Android@Home – Now I’ll hack your house (part 1)

Very exciting news from Google I/O in San Francisco. Android@Home has been announced, a logical move and one which I would wager will be highly successful. With Google TV set to emerge in homes this year and a plan by Google to merge their phone, tablet and Google TV code into one build codenamed “Ice Cream Sandwich” at the end of the year, the company seem well positioned to take on home control. Google TV offers users the ability to control their TV from their Android phone amongst plenty of other features. This basic feature, to use your phone as a remote control for the TV has been something that users have been crying out for for years, with nobody paying any real attention to it. I do remember a great program called Nevo on the iPAQ on which you could control masses of IR equipment. I gained much amusement from changing the TV in the pub and works canteen to the confusion of the staff there.

Cost, Complexity and Fragmentation

Yet home control has never really caught-on. I put this down to a number of factors (which the mobile industry is well used to hearing): fragmentation, cost and complexity. The three factors have combined so far to prevent the market maturing in any sensible way. Yes, there are home control systems out there, but they are all pretty much proprietary. I’ve been considering whether to do some home control for years but the components are over-priced and I can’t interface with them with my own software. Take the example of a remote controlled socket kit from the UK’s B&Q or the control for remote lighting . Everything needs its own remote control. We want to use our mobiles! No doubt this is true of the designers and manufacturers of these products too, which is why I think Android@Home is going to be a roaring success. Others such as Bose may continue to sell the whole integrated system, continuing to target the niche high-end market but ultimately market forces will probably force them to ditch their proprietary system.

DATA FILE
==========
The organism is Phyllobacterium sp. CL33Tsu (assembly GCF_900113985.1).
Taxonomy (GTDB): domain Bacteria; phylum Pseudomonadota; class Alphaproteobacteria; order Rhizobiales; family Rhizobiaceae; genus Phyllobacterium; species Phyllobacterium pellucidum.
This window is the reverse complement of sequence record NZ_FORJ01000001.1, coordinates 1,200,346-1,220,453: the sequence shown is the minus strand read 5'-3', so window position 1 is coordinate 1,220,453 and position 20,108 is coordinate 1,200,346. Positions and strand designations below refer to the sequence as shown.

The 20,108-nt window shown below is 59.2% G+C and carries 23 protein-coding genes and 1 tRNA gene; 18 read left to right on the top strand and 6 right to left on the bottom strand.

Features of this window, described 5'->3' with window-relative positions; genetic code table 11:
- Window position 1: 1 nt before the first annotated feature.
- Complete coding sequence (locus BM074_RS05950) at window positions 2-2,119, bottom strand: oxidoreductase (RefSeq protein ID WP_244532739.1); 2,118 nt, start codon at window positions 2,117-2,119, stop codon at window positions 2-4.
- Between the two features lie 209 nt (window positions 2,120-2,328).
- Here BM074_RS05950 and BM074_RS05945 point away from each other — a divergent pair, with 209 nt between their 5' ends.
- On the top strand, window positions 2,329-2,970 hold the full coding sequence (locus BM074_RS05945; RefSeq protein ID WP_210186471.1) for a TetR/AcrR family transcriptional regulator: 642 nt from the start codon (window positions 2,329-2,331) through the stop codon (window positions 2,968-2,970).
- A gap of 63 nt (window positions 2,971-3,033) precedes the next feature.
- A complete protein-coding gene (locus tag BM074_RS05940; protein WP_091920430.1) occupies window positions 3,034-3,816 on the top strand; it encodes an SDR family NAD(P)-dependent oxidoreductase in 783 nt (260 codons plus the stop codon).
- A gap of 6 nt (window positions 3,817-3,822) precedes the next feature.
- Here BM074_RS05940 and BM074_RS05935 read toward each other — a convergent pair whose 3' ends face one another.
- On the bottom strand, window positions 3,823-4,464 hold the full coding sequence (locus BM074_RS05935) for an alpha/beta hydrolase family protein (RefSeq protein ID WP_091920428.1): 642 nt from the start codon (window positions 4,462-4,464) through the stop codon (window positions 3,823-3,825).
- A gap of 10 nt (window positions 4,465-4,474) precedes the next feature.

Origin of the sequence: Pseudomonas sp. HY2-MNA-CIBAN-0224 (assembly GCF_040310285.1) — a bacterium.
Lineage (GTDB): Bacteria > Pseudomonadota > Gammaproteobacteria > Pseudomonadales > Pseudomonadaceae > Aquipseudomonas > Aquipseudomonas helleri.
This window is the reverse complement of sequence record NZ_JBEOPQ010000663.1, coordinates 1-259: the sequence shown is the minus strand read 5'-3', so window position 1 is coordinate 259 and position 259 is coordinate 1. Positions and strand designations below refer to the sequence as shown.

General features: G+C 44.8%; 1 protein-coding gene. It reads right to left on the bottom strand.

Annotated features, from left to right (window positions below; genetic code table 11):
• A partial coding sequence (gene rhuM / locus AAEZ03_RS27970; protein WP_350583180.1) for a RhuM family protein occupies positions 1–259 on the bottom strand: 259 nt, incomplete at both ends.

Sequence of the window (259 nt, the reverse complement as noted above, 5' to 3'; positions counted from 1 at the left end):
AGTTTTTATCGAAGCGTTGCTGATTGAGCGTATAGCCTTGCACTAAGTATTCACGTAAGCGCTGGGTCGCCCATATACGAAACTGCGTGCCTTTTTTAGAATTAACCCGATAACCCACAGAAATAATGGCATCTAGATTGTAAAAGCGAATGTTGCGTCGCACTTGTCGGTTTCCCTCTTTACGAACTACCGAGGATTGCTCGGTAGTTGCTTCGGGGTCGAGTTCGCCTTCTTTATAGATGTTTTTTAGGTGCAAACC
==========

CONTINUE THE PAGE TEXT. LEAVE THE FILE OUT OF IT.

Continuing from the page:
Setting up IP cameras in your home now also involves putting some software on your PC. A lot of users have switched to much better open source solutions such as iSpy just because of the poor quality and complexity of the setup of the proprietary (or badged) PC software.

So, in summary, as a normal person I don’t want to pay loads of money, I don’t want it to be difficult to setup and I want to run everything from the same software on my mobile phone.

In part 2, I will discuss some of the uses and why security is critical.